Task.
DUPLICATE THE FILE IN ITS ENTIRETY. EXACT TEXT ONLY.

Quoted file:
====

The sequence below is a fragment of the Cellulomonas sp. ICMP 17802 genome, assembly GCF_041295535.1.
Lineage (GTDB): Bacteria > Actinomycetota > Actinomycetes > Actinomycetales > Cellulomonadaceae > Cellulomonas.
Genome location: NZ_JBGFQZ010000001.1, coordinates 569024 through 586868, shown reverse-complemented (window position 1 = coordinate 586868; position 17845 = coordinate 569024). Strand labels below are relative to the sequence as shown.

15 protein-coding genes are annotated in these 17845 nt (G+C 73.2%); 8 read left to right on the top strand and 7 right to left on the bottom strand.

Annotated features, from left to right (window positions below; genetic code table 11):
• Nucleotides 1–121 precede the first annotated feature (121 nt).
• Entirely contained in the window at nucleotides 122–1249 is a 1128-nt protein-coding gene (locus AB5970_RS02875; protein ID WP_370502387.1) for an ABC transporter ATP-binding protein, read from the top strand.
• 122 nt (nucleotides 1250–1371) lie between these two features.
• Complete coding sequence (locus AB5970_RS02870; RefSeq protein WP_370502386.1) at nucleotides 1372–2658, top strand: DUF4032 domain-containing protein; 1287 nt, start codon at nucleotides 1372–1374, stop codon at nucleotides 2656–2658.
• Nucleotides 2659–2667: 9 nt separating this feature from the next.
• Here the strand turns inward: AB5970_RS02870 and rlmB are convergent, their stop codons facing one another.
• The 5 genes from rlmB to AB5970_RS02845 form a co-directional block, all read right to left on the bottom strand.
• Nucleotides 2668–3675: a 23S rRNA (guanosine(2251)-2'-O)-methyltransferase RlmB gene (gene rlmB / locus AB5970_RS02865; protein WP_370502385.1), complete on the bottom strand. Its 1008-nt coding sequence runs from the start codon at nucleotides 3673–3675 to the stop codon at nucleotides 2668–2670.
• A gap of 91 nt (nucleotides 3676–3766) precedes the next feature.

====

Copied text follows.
The sequence below is a fragment of the Cellulomonas sp. ICMP 17802 genome, assembly GCF_041295535.1.
Lineage (GTDB): Bacteria > Actinomycetota > Actinomycetes > Actinomycetales > Cellulomonadaceae > Cellulomonas.
Genome location: NZ_JBGFQZ010000001.1, coordinates 569024 through 586868, shown reverse-complemented (window position 1 = coordinate 586868; position 17845 = coordinate 569024). Strand labels below are relative to the sequence as shown.

15 protein-coding genes are annotated in these 17845 nt (G+C 73.2%); 8 read left to right on the top strand and 7 right to left on the bottom strand.

Annotated features, from left to right (window positions below; genetic code table 11):
• Nucleotides 1–121 precede the first annotated feature (121 nt).
• Entirely contained in the window at nucleotides 122–1249 is a 1128-nt protein-coding gene (locus AB5970_RS02875; protein ID WP_370502387.1) for an ABC transporter ATP-binding protein, read from the top strand.
• 122 nt (nucleotides 1250–1371) lie between these two features.
• Complete coding sequence (locus AB5970_RS02870; RefSeq protein WP_370502386.1) at nucleotides 1372–2658, top strand: DUF4032 domain-containing protein; 1287 nt, start codon at nucleotides 1372–1374, stop codon at nucleotides 2656–2658.
• Nucleotides 2659–2667: 9 nt separating this feature from the next.
• Here the strand turns inward: AB5970_RS02870 and rlmB are convergent, their stop codons facing one another.
• The 5 genes from rlmB to AB5970_RS02845 form a co-directional block, all read right to left on the bottom strand.
• Nucleotides 2668–3675: a 23S rRNA (guanosine(2251)-2'-O)-methyltransferase RlmB gene (gene rlmB / locus AB5970_RS02865; protein WP_370502385.1), complete on the bottom strand. Its 1008-nt coding sequence runs from the start codon at nucleotides 3673–3675 to the stop codon at nucleotides 2668–2670.
• A gap of 91 nt (nucleotides 3676–3766) precedes the next feature.